Incentive Program Helps Low-Income Families Buy Fresh Produce, Support Local Farmers

By: Caroline Vandergriff Email
By: Caroline Vandergriff Email

The Michigan Fair Food Network's "Double Up Food Bucks" program has expanded to more than 100 sites across the state this summer, including eight different farmers markets in the Lansing area.

The program gives Bridge card users incentive to buy more Michigan grown produce. Customers who shop at participating locations with their Bridge cards, will get back double what they spend. That means if you go to your local farmers market and spend $20 on your Bridge card, you'll get an additional $20 in tokens to buy Michigan produce.

Organizers say the program not only increases the access low-income families have to healthy food, it helps support local farmers as well.

Alex Jasinowski's family has been growing fruits and vegetables in Michigan for about 30 years.

"My family's store, Sweet Seasons Orchards, goes to several markets around the state."

Jasinowski has seen an increase in business lately, thanks to the "Double Up Food Bucks" program.

"The 'Double Up Food Bucks' program has been very good for us because it promotes the Michigan farmer and gets people out to the market that normally wouldn't come out to the market," said Jasinowski.

"This is more money coming into their pockets," said Dru Montri, director of the Michigan Farmers Market Association. "To support them and Michigan's economy."

Not only does the program give a boost to Michigan farmers, it gives Michigan families more access to healthy foods like blueberries, raspberries, peaches, cherries, tomatoes, and peppers - just a sample of the diverse produce grown in Michigan and sold at local farmers markets.

"If you're not eating healthy, that contributes to diet-related diseases like obesity and diabetes that we see prevalent in urban areas," Rachel Chadderon Bair, program director for "Double Up Food Bucks" at the Fair Food Network.

"Double Up Food Bucks" works to break down barriers to healthy eating by making fresh produce more affordable. Jasinowski puts it simply, saying it's just great for the community.

"It really helps out the people with lower incomes," Jasinowski said. "Food can be expensive now, especially with fresh fruit and locally grown stuff, so the 'Double Up Food Bucks' really helps people come out and get healthy stuff."

The "Double Up Food Bucks" program is at 75 different farmers markets across the state. For a full list of participating markets, go to

All bridge card holders are eligible to participate, and the program runs from June through November.

People are using their federal benefits when they shop with their Bridge cards, and then the "Double Up Food Bucks" money comes from private funds from across the state and the country. With that funding, organizers say the program will continue into next summer, at the very least. They hope to keep it going much longer than that, if funding can be secured.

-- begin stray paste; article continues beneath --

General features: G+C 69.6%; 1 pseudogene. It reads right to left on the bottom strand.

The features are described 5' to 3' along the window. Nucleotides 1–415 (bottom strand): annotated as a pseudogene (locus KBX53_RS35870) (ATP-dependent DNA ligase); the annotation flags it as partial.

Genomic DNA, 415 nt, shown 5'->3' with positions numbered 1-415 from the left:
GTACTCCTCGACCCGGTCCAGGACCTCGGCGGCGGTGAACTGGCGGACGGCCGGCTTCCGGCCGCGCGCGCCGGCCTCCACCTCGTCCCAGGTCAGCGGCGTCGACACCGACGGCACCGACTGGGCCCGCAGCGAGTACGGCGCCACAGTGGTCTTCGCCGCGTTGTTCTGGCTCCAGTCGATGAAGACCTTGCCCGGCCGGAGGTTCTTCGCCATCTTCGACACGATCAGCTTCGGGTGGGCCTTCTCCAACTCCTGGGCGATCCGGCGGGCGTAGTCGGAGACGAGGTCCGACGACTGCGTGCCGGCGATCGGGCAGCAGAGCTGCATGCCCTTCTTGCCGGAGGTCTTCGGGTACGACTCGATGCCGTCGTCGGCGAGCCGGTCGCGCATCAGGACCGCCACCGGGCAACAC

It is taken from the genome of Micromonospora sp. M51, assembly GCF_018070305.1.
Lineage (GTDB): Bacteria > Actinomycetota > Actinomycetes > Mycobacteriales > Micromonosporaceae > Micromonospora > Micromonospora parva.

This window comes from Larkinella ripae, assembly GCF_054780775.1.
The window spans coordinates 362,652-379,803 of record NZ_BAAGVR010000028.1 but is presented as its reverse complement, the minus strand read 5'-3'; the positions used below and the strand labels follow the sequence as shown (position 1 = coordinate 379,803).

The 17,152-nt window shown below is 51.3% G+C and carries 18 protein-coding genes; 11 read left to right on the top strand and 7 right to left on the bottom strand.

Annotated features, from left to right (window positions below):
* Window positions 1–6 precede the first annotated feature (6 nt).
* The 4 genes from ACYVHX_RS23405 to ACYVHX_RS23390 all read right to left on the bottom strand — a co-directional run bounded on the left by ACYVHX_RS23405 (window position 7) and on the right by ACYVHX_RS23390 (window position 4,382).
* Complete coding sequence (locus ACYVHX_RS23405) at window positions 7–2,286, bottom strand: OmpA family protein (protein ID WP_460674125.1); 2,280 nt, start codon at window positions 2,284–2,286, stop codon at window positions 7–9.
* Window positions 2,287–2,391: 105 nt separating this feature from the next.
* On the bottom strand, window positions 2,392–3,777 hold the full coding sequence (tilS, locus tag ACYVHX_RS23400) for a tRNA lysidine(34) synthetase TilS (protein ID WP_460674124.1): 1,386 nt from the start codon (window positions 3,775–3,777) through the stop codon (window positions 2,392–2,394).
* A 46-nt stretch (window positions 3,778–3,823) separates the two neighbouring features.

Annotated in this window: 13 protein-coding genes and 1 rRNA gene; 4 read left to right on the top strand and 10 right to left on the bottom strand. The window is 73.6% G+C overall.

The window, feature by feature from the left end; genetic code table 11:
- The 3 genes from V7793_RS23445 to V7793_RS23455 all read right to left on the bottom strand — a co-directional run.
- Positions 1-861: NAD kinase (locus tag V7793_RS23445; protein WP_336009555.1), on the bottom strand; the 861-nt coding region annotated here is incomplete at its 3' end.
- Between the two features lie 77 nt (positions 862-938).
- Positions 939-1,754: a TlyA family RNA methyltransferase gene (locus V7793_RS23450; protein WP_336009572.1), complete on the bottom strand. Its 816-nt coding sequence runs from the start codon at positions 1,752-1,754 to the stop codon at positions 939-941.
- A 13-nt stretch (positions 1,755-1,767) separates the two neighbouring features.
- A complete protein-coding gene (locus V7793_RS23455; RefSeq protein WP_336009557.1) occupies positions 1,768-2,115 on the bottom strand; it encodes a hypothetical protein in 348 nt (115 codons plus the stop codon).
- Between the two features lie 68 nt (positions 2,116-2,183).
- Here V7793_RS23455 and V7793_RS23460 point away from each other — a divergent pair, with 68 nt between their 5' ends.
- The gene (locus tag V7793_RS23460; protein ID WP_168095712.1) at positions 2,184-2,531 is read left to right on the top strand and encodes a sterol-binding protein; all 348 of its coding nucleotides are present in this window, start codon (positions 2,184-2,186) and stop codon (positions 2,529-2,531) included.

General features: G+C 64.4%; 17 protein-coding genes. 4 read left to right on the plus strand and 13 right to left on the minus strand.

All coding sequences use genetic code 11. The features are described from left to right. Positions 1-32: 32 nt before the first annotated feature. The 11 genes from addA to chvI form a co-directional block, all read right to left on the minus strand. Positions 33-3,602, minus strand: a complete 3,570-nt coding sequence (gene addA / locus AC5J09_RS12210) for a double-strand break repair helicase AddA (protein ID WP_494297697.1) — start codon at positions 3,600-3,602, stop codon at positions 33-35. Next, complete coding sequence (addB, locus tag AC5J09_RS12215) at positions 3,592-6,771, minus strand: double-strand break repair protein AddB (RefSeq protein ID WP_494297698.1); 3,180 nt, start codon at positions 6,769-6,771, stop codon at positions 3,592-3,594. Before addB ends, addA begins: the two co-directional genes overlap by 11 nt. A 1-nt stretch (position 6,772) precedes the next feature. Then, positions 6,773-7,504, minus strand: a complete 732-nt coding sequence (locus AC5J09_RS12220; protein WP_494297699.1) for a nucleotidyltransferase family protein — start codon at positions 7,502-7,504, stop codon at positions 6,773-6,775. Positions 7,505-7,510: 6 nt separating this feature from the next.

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  • by Josh on Jul 19, 2012 at 11:29 AM
    What they should do it give people on bridge cards double for buying fresh healthy food, but only give them half for buying pre-processed junk food. I realize that this is kind of allowing the government to tell people what they should eat, but in my opinion if you are using government money to buy your food, there's nothing wrong with them telling you what you can spend the money on.
  • by Will Location: Jackson on Jul 17, 2012 at 10:16 PM
    So local farm aren't doing very well. Go to Meijer or Walmart. They have plenty of food. 10 for 10 sales at Meijer. We buy at least 30 cans of Chef Boyardee, burritos and 30 pack Mtn Dew. Prices have actually went down. Sure there is less fresh produce than before, but we get all the major items for the kids at discount cost.
    • reply
      by Josh on Jul 19, 2012 at 11:30 AM in reply to Will
      I'm glad you consider a 30-pack of Mountain Dew one of the "major items for the kids". /sarcasm
  • by Farmer on Jul 16, 2012 at 08:28 PM
    One thing I see here I disagree with. Farmers are not the rich. We, in most cases, are just trying to get by as it is. Sure, this places a burden on all of us, but at least it's somewhat shared, and it is at least helping some.
  • by Anonymous on Jul 16, 2012 at 03:38 PM
    • reply
      by Josh on Jul 19, 2012 at 11:26 AM in reply to
      Because growing your own garden is possible when you live in a crappy housing development. I find it hard to believe that you have a job, given your awful spelling and your use of upper-case type.
  • by Anne Location: Lansing on Jul 16, 2012 at 11:07 AM
    I saw that at the Farmer's Market last week. I consider myself a Liberal and all but how far does this need to go, seriously? The $20 was already free food to begin with and now we are going to give them double? The rich get richer, the poor get more and more help, and us middle class 9-5ers get to pay for it all.
  • by retiree Location: lansiing on Jul 16, 2012 at 07:35 AM
    That's just wonderful for bridge card holders BUT I thought everything is touted about "fair share". How about offfering deals like this to EVERONE, especially the retirement persons? They are on fixed incomes with no pay increases. Come on now...
    • reply
      by stefanie on Jul 16, 2012 at 09:09 AM in reply to retiree
      what about the families that do not qualify for assistance and are just trying to make ends meet? the rich get richer and so do the poor with things like this!!! just wrong :-(
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